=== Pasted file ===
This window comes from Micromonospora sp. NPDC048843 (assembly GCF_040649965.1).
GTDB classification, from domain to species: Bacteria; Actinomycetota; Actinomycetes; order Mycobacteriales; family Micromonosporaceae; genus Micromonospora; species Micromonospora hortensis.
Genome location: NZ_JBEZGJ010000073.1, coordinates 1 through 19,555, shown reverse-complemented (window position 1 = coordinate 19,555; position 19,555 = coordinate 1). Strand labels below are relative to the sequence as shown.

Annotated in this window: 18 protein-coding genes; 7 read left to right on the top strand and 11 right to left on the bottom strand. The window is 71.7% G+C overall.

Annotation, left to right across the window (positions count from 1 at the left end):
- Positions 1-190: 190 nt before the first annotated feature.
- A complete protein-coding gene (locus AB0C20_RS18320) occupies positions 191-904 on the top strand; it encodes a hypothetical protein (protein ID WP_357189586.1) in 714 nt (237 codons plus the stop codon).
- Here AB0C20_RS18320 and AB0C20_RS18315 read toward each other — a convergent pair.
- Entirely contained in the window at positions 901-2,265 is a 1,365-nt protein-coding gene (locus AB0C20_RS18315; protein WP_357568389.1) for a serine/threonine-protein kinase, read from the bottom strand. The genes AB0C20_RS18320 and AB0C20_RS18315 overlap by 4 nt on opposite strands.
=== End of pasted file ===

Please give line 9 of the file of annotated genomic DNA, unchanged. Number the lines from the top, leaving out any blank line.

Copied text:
- Entirely contained in the window at positions 901-2,265 is a 1,365-nt protein-coding gene (locus AB0C20_RS18315; protein WP_357568389.1) for a serine/threonine-protein kinase, read from the bottom strand. The genes AB0C20_RS18320 and AB0C20_RS18315 overlap by 4 nt on opposite strands.